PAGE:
Cece sits on a high hill, the whole town below her and beyond it, more hills and the low, orange sun. The town scrambles up toward her, but does not make it far. Cece can testify: it’s not easy to climb this high. She must pedal her bike hard, muscles burning, until her legs feel like they will melt. But she likes it here on her high, lonely perch.
It pleases her, how small things appear. The minuscule houses, as tiny and neat as a model railroad. See, there, the optometrist office where her mother works, helping people pick out glasses. For the young, Mom suggests frames that will make them look attractive. But for the old, she picks big frames with enough room for bifocals and trifocals. Cece has watched her mother work behind her little table, scritching numbers so microscopic that even Cece’s young eyes can barely see them. But that is her mother, careful and small. As if doubting her own eyes, her mother measures the distance between her clients’ aging and cloudy pupils twice, then checks once more before submitting the order. During fittings, her mother fiddles and tweaks by infinitesimal degrees. Finally, when she’s satisfied, she turns the mirror, exclaiming, “Oh, don’t you look dashing!” even though it’s obvious they look anything but. Their eyes are huge behind those lenses in a way that makes Cece uneasy. For all the magnification, those old men still can’t see how her mom winces as they survey her work.
No, Cece prefers the view from up here, away from her mother’s wincing and the half-blind men who can’t see what is right before them. Up here, she can hold her mother’s world in the palm of her hand.
Here, too, she can watch cars pull into the service station where her father works, the one way out on the shadowed end of town. His work is different than Mom’s. He bangs loudly beneath cars and under their hoods, in the oily, dark places no one can see. Cece has peered into those mysterious hidey-holes, but everything is murky with grime. Her dad bangs and tinkers, wrenching parts out and jamming new ones back in. When he is done, the cars drive away, vanishing into the hills. Then he comes home with his big, dark hands rank with grease and authority. Even at home, he bangs things around, cupboard doors and bottles, keys and anything else that falls into his giant, unpredictable grasp.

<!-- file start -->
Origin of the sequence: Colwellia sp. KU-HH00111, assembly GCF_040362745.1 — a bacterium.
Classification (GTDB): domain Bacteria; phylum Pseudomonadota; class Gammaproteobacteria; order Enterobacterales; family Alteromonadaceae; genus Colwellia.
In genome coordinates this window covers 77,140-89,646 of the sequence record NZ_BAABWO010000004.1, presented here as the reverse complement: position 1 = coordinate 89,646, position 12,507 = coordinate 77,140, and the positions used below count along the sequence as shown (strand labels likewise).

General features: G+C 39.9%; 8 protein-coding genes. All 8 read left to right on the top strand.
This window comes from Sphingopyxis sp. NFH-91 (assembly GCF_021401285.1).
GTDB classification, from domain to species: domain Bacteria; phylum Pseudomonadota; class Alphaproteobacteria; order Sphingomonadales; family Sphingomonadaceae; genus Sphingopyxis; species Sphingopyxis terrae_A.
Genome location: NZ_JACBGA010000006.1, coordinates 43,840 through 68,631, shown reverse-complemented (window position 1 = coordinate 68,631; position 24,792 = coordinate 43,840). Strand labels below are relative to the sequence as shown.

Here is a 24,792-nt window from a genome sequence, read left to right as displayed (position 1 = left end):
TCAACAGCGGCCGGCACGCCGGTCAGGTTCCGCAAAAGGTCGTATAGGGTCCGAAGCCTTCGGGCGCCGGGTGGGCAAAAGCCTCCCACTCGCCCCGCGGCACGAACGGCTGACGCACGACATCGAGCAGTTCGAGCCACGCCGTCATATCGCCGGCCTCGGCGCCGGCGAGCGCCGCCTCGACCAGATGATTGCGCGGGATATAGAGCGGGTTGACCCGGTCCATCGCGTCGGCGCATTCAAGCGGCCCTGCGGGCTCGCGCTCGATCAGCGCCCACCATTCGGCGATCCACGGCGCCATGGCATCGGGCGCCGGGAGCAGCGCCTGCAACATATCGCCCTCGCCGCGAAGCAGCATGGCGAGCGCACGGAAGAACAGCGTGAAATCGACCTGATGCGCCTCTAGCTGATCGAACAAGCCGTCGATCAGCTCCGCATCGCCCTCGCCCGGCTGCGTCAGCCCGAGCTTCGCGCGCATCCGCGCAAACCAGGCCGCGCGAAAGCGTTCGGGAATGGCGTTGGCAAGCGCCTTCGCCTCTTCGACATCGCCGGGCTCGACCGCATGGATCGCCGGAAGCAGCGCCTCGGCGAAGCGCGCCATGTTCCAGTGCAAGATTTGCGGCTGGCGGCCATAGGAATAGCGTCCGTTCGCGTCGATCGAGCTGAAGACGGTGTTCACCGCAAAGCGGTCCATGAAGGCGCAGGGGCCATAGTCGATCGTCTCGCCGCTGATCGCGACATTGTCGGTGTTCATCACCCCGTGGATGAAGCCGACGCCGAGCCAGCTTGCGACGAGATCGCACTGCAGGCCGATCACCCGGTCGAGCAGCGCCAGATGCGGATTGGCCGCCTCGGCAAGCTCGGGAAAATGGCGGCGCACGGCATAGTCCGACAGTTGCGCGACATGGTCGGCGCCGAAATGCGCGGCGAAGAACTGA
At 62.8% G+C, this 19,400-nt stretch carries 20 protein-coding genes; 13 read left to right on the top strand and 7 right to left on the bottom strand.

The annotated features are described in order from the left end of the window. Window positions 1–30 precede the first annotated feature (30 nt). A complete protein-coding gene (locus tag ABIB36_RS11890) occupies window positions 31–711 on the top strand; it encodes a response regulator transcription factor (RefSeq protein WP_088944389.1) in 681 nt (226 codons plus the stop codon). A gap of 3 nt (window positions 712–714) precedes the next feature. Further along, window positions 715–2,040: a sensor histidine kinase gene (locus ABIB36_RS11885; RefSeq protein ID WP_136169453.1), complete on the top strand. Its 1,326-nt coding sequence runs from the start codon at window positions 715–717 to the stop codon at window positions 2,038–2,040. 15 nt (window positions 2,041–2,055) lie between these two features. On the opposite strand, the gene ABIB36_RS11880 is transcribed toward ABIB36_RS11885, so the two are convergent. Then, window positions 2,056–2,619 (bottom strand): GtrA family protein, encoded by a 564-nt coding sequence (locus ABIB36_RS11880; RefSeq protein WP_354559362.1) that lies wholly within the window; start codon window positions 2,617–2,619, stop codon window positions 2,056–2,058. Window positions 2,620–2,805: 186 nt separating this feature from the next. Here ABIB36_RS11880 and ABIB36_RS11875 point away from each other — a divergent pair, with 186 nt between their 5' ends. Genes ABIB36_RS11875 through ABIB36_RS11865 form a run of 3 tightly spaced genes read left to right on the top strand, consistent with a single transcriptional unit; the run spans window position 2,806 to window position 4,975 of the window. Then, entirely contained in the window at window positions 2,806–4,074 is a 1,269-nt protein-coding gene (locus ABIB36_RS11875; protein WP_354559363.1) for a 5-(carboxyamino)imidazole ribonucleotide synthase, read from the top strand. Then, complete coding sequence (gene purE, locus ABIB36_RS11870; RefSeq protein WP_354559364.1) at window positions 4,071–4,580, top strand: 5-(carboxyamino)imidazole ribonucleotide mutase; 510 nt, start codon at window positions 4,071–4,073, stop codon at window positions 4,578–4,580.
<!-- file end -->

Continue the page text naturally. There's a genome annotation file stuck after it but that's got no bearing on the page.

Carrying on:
And so Cece has come to this hill. She doesn’t want to watch how her mother stands at the stove, carefully measuring noodles into a pan of boiling water. How she keeps her eyes down and says how nice it is that Dad’s home, when they all, every one of them, know it’s anything but.
No, Cece would rather sit on her hill, the town spread out before her, the round hills disappearing into the low, orange sun, her house so minuscule she can pinch it between her thumb and forefinger. Shadows fall between the crevices, covering the main street, laying over her house. Her parents will be there soon, banging and lying and carefully measuring.
The sun drops another degree and Cece winces. At this angle, it no longer casts shadows, but pierces her cornea with almost surgical precision. She looks away and finds her world gilded with dancing blue fog. How soft the fog appears, how forgiving, veiling the town and hills in palest gossamer. She risks another glance, laughs when the gauzy film appears again. Her mother would not like it, has often lectured her on protecting her perfect, youthful vision. But Cece does not care. Her mother’s vision is both suspect and enviable.
The sun shifts again. The veil dissolves, leaving sharp edges and giant, oily shadows. When the sun finally sets, she must go home, back to the banging and lying and measuring. One day, when she is bigger, she will vanish beyond the hills, like the sun and the cars her dad has tinkered with.
The sun winks a degree lower. Cece blinks and draws a jagged breath. For now, she must cloak herself in small, soft comforts. She stares into the searing, setting sun.
Greta Igl’s short fiction has been published by numerous literary magazines and anthologies, including Every Day Fiction, Boston Literary Magazine, Falling Star Magazine, and Word Riot. She is currently revising her novel, Somewhere on the Road to Me.